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Tories pledge commitment to data security

The Conservative Party will make it an offence for a Crown servant or a government contractor to lose personal data.

The reckless handling of personal data offence was part of a wide-ranging package of measures to combat cyber crime unveiled today by Shadow Home Secretary David Davis.

Davis's proposals follow recent revelations of the loss of hundreds of government laptop computers and memory devices that exposed tens of millions of voters to identity theft and fraud.

Speaking at an e-crime conference in London, Davis spelled out measures that largely incorporate the recommendations and comments on personal internet safety made last August by the House of Lords select committee on science and technology, and rejected by government.

The Conservative Party would, among other things:

• Create a specialist Home Office minister to co-ordinate policy on cyber security, cyber crime prevention and international co-ordination

• Set up a new police national cyber crime unit

• Set up a specialist cyber crime unit in the Crown Prosecution service

• Set up a fraud and cyber crime complaint centre

• Change the way police report cyber crime

• Ratify the Cybercrime Convention

Davis said the Tories would also set up a framework to promote closer links between the public and private sector to set standards and reduce risks.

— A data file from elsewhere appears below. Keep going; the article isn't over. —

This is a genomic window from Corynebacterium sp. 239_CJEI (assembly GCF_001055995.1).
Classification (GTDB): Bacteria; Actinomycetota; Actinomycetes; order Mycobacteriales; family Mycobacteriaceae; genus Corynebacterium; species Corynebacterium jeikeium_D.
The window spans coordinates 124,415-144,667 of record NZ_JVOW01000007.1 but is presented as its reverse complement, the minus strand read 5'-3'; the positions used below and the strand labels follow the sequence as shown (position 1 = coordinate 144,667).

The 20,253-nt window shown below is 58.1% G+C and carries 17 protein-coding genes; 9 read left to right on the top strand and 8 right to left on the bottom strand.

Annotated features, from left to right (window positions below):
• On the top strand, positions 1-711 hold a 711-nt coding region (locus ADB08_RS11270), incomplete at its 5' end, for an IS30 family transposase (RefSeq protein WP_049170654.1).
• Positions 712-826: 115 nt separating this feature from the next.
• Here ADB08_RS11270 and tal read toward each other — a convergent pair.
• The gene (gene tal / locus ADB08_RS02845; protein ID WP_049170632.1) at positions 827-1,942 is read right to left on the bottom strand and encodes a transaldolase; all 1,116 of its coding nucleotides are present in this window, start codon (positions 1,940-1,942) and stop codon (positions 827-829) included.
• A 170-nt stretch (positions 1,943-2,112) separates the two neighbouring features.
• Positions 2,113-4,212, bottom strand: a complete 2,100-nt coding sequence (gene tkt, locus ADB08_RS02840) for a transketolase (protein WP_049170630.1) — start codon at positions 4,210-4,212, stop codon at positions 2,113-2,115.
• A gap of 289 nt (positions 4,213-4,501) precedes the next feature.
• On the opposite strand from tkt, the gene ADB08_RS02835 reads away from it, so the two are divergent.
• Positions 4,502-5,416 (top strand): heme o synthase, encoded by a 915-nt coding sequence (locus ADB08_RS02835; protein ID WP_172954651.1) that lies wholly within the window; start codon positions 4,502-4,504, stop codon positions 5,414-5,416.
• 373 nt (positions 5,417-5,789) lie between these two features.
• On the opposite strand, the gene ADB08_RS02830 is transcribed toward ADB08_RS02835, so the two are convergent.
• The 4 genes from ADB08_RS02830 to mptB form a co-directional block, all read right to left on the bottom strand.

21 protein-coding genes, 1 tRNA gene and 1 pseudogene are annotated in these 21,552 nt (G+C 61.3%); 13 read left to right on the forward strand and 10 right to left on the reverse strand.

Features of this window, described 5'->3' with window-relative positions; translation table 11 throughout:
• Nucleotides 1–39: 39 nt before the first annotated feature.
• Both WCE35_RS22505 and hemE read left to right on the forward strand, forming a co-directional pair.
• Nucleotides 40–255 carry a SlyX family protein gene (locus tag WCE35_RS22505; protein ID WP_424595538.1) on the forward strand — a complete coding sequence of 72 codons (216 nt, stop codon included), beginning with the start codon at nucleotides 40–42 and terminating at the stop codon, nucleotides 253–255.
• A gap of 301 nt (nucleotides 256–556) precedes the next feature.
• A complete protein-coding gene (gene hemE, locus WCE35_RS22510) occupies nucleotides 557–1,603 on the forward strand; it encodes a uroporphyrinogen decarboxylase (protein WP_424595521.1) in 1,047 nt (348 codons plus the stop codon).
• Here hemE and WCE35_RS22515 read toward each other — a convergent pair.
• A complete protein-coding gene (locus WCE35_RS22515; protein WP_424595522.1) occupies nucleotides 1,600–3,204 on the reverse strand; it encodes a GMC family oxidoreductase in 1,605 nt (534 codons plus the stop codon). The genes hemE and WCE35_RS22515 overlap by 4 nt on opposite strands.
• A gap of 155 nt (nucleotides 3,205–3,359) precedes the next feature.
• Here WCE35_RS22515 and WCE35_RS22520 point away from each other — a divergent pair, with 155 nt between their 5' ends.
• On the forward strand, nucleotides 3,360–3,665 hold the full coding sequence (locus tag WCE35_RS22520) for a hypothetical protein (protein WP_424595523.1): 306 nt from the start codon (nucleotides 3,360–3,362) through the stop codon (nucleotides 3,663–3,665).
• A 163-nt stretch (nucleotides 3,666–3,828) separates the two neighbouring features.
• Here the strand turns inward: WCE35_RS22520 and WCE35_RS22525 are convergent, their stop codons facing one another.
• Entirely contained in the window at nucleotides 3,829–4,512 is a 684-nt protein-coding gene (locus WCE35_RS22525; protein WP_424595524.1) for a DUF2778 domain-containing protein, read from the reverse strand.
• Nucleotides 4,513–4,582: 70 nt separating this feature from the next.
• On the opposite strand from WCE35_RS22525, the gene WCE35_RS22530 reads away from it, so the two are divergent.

He said the party would review the law and criminalise the hiring of botnets for cyber attacks. Anyone who held personal data would have to report suspected data breaches to the police and the Information Commissioner's Office. If required by the ICO, they would have to tell those whose data might have been compromised by the breach.

Davis said the Conservatives would "reform the 'mere conduit' defence" for internet service providers under the E-Commerce Directive, saying it was "unsustainable" in its current form.

ISPs already have to take down sites that spread copyrighted material. Under the Tories' proposals, this duty would expand to include hate, racist, and unacceptable sexual and violent material. "To promote strong social cohesion and to ensure greater public protection, it is essential that firm action is taken by ISPs, the police and other law enforcement agencies," Davis said.

Davis said there was a "shared social responsibility" to act against file-sharing hosts and people who set up fraudulent websites or who used e-mail accounts to attack or spam others. He said they would review penalties against ISPs who did not act quickly enough to stop abuses after being informed.





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